to Washington, on the 4th States are so numerous,' determined and The Peace Congress of February, to procure a united, as to make such an attempt hopeless.

delay of Federal action, The address concluded by expressing the sollooking toward coercion.

emn conviction, that prompt and decided The fifth resolution was amended by modi-action by the people of Virginia in Convenfying Mr. Crittenden's proposition, so as to tion will afford the surest means, under the give additional protection and security to providence of God, of averting the impending slave property.

civil war, and of preserving a hope of reconThe sixth resolution was amended by ap-structing a Union already dissolved.” This pointing John Tyler a Commissioner to wait was devised to create a new fever for hasty on the President of the United States, and action in the Legislature. The tendency of Judge John Robertson a Commissioner to things towards the “peace” policy alarmed South Carolina and the other Seceding States, the conspirators at headquarters; they, hence, to request them to abstain from hostile acts sought to restore the immediate secession during the pendency of proceedings.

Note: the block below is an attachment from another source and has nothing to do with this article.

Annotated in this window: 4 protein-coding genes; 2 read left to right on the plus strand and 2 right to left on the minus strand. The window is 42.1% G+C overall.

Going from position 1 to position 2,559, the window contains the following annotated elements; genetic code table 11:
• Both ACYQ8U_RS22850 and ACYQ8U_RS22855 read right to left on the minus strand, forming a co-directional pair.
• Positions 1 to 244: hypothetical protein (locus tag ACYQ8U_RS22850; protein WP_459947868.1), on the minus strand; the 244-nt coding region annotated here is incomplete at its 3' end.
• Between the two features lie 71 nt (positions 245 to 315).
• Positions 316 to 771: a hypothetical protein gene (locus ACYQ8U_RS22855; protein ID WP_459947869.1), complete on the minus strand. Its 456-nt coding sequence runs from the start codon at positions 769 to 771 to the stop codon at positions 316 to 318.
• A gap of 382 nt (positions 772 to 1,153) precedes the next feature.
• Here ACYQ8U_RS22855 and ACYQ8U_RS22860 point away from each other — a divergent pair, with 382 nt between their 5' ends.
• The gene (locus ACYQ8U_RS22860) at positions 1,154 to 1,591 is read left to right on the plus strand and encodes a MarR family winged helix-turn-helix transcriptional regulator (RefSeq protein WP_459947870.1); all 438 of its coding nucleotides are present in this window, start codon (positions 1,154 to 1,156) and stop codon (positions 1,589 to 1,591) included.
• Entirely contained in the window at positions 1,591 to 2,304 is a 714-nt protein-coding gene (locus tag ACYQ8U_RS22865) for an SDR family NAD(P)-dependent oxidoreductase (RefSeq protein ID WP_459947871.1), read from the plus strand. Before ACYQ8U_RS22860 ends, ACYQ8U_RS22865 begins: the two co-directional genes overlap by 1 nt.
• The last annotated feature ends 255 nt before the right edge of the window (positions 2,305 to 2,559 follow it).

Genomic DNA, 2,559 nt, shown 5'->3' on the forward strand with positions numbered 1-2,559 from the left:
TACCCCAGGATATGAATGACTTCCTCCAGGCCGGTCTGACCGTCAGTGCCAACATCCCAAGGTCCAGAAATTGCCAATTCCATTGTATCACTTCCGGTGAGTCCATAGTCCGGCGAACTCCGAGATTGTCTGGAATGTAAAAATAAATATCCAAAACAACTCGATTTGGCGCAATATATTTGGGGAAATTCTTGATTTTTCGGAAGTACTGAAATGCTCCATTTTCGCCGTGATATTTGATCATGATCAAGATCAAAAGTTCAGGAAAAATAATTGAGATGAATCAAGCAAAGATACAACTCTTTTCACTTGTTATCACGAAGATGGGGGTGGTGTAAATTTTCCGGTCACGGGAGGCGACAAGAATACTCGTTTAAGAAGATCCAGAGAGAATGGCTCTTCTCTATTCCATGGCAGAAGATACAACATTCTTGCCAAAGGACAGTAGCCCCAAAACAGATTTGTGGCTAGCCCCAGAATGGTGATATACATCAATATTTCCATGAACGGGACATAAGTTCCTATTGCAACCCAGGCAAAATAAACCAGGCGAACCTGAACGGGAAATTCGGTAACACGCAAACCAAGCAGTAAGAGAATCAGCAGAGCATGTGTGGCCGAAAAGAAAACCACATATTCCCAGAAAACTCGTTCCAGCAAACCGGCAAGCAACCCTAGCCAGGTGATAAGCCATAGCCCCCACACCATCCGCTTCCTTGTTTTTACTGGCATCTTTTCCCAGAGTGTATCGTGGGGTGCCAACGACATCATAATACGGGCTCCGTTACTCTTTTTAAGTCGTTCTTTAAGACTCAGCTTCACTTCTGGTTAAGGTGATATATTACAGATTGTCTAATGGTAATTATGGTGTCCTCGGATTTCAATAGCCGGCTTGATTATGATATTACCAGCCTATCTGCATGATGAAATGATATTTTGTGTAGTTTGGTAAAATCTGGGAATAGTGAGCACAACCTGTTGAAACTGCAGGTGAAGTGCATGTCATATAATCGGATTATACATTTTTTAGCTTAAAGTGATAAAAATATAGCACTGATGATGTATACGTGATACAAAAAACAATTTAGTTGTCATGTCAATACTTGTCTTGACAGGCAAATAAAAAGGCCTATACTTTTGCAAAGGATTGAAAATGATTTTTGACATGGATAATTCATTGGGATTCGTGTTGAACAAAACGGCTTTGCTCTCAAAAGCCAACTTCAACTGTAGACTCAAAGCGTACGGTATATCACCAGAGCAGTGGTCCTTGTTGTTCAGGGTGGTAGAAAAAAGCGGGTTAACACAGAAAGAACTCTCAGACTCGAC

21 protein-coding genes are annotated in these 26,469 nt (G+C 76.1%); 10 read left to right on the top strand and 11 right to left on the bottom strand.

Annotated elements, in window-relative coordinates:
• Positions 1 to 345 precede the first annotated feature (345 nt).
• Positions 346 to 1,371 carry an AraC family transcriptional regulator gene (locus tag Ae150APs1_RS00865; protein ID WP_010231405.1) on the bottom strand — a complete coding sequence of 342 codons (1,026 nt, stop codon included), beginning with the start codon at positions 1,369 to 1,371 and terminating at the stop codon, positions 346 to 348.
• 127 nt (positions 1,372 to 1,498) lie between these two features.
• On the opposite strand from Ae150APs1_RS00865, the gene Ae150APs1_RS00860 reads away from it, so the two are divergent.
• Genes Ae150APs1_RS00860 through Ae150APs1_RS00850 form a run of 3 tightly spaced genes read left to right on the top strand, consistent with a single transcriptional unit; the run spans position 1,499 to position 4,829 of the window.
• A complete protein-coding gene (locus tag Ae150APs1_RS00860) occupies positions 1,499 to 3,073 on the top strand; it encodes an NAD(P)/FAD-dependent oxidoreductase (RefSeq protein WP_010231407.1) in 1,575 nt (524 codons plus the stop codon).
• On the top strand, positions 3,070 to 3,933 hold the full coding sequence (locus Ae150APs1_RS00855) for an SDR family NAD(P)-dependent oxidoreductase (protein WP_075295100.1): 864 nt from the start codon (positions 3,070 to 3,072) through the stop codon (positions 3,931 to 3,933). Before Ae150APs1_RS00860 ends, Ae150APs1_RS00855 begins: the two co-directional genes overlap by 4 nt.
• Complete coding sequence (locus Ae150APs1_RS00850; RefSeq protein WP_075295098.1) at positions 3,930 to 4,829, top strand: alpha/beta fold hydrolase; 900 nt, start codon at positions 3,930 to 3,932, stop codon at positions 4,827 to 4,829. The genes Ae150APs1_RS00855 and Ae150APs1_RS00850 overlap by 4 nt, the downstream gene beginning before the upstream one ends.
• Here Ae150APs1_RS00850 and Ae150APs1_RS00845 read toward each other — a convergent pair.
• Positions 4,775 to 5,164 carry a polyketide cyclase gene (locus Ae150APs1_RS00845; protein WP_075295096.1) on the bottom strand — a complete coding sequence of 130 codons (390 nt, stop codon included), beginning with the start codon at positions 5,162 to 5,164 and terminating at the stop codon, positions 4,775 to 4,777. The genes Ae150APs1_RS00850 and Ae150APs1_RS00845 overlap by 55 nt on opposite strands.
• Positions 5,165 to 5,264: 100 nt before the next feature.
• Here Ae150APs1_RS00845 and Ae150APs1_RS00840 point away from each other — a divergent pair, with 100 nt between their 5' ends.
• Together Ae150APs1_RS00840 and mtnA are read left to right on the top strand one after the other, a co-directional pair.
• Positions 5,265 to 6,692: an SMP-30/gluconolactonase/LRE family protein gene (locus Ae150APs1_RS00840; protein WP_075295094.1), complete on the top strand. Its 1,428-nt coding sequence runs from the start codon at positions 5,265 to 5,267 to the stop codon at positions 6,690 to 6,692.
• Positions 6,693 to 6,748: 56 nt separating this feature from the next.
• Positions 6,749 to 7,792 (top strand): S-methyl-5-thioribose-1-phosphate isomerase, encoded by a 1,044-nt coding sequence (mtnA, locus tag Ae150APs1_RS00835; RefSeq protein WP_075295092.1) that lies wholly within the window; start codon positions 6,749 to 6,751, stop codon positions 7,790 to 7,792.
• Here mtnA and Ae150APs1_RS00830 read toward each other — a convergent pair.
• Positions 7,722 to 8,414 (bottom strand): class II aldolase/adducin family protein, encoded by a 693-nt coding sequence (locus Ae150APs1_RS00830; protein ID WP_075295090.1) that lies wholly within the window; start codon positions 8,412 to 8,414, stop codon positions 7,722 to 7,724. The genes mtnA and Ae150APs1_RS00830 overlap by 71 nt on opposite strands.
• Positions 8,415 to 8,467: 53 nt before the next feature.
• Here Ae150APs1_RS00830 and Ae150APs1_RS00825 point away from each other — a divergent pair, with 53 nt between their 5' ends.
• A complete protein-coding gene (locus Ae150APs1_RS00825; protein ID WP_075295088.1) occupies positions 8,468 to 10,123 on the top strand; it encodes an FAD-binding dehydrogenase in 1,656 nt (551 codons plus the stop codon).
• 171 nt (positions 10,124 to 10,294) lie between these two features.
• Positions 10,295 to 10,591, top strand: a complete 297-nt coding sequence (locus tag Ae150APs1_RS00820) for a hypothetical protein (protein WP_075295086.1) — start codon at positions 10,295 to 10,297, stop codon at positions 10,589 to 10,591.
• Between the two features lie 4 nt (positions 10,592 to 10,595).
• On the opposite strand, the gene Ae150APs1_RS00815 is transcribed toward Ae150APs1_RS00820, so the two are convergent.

sentiment to its destined ascendancy ere the The report was then passed by yeas 40, Peace Congress could proceed to arrange a nays 5.

scheme of adjustment. The Address was one The following was then introduced, and of several plots emanating from Washingpassed unanimously :

ton to drive the people into the revolution. Resolved, That if all efforts to reconcile the differ- That this was the sole purpose of the Adences between the two sections of the country shall dress was soon evident in other extraordinary prove abortive, then every consideration of honor exertions made by the Secessionists to reand interest demands that Virginia shall unite her cover their lost ground. A leading member destinies with her sister Slaveholding States." of the Legislature, on the Conservative side,

The House of Delegates, January 19th, wrote as follows, under date of January 23d: